General managers were told earlier this season to expect next year's cap to be in the range of $71 million, but the tumbling Canadian dollar -- which was the equivalent of 90 cents in the U.S. on Friday -- is going to take a sizable bite out of that number. Kings GM Dean Lombardi said he was told that the cap could be closer to $68 million. And since Boston already has more than $62 million committed to 10 forwards, six defenseman and one goalie, they would have a hard time handling Edler's $5 million commitment while also restocking other shelves. It's still possible that something could happen, but it would require moving more pieces. And with that cap crunch likely to extend to other teams, it won't be easy.
Jumping through hoops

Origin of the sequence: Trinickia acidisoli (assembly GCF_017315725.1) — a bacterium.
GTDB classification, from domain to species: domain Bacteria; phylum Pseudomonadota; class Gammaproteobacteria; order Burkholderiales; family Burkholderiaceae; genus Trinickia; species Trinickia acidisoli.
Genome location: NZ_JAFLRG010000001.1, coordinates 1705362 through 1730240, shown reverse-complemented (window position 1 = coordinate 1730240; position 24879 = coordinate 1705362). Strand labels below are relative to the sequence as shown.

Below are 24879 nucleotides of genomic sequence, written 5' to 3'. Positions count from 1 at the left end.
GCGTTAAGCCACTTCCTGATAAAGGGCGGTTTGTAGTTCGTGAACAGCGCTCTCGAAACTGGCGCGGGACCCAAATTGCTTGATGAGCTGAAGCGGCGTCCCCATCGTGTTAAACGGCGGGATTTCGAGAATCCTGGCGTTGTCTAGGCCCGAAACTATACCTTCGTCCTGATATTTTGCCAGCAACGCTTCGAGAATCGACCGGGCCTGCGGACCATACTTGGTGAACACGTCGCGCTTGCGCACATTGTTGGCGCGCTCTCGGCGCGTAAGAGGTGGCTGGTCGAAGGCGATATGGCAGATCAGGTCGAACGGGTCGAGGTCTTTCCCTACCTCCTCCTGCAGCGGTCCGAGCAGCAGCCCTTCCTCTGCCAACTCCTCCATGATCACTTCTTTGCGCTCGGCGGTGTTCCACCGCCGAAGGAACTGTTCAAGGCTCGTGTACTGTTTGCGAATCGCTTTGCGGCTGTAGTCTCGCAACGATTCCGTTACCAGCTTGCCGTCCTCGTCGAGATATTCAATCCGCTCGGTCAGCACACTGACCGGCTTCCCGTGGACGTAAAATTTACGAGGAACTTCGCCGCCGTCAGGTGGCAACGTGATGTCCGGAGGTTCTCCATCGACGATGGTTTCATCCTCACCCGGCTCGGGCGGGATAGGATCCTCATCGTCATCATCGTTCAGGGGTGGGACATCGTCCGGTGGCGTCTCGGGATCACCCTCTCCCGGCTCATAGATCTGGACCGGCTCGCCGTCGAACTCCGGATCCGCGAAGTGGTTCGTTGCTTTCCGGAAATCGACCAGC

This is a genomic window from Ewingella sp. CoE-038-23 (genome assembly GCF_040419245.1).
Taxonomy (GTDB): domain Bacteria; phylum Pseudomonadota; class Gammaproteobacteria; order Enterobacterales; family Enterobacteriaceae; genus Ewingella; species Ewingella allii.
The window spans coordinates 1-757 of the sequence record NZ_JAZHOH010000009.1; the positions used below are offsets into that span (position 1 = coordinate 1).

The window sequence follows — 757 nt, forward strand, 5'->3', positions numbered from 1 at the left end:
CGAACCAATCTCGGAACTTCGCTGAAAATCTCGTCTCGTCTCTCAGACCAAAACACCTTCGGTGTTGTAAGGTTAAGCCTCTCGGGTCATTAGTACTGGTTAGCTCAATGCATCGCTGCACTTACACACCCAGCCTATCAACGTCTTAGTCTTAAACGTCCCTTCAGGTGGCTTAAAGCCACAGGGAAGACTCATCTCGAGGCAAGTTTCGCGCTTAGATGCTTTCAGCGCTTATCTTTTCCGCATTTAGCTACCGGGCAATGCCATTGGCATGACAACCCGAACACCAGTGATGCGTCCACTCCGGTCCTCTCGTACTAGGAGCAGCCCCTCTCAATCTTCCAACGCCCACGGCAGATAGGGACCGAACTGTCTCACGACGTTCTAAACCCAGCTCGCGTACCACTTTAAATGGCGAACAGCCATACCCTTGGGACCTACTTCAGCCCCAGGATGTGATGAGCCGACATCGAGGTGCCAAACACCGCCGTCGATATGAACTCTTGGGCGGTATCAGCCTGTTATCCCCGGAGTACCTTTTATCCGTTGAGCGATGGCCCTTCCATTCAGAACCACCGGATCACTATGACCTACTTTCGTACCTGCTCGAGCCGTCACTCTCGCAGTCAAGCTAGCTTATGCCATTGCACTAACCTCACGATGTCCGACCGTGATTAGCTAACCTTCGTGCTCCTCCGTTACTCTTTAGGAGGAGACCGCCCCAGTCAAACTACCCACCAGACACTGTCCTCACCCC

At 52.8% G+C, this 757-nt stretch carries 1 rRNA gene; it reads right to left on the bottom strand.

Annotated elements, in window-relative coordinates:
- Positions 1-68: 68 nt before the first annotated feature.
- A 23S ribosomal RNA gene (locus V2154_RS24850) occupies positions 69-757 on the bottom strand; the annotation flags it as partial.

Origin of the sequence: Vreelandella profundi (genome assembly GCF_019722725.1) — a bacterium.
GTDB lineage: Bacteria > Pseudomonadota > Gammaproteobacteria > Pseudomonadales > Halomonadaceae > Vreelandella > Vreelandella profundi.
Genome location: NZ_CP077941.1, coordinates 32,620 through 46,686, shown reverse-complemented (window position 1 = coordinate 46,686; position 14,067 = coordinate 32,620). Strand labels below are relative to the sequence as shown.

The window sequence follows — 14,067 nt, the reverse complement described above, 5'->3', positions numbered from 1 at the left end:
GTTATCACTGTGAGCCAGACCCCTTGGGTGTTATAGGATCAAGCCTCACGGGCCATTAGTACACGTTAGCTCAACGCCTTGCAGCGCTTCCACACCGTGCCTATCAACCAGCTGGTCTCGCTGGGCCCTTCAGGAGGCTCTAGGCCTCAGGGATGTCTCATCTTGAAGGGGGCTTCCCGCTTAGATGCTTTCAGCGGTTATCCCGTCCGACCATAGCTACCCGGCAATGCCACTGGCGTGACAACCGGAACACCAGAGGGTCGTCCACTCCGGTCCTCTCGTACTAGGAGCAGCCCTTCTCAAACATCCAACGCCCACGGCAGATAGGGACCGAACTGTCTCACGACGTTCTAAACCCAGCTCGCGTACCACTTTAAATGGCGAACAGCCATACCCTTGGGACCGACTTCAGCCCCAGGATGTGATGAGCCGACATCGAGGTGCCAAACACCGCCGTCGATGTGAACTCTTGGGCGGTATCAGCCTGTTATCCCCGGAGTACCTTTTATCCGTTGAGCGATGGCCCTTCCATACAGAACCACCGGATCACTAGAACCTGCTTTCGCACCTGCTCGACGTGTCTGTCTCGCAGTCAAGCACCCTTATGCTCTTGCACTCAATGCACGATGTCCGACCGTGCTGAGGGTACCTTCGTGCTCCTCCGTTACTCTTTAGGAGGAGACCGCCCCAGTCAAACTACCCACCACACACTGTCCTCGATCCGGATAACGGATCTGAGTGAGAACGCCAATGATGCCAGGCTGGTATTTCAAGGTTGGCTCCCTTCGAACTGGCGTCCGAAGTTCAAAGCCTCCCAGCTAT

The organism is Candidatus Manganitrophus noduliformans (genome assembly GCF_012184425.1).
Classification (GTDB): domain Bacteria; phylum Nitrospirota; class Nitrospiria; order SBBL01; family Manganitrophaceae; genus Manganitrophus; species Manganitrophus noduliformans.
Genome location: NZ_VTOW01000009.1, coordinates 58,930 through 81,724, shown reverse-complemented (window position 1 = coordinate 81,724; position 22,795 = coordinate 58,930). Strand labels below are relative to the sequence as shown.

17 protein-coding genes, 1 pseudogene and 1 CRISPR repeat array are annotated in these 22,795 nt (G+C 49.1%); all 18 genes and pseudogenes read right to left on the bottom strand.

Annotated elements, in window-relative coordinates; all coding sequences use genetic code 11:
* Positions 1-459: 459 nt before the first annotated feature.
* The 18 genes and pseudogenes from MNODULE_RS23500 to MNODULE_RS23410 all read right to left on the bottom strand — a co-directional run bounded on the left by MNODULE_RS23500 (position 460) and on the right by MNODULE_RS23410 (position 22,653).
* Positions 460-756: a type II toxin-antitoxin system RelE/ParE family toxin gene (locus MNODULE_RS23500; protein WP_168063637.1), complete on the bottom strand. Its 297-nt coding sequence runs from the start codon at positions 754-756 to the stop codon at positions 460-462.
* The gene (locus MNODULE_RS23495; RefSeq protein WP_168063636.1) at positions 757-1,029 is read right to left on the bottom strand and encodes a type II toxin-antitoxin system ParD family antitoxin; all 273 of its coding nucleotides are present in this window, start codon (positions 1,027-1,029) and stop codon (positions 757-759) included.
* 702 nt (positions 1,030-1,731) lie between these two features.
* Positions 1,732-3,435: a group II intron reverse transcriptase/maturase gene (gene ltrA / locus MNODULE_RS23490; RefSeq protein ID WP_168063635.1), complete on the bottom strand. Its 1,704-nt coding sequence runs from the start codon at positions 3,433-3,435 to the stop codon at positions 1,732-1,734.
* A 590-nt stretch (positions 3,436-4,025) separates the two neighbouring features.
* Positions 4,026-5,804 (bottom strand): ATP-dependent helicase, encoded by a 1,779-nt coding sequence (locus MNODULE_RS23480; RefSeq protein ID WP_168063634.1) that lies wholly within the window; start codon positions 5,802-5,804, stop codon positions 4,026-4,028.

Because he can't make a buck off them, Flyers owner Ed Snider is no fan of the Olympics. But he has no problem allowing two of his top-six forwards to take part in a mid-season basketball game because it's being played at an arena that he owns. Claude Giroux and Wayne Simmonds are scheduled to suit up for the World All-Stars against the legendary Harlem Globetrotters on Sunday at Wells Fargo Arena. It's a cool opportunity for a couple of guys who make hoops part of their warm-up routine, but even a game played for laughs opens the door to injury. And with Philly playing some of the best hockey in the league (30-15-6 since their hideous 3-9 start), a twisted ankle or sprained knee could be devastating. But hey, there are tickets to be sold ...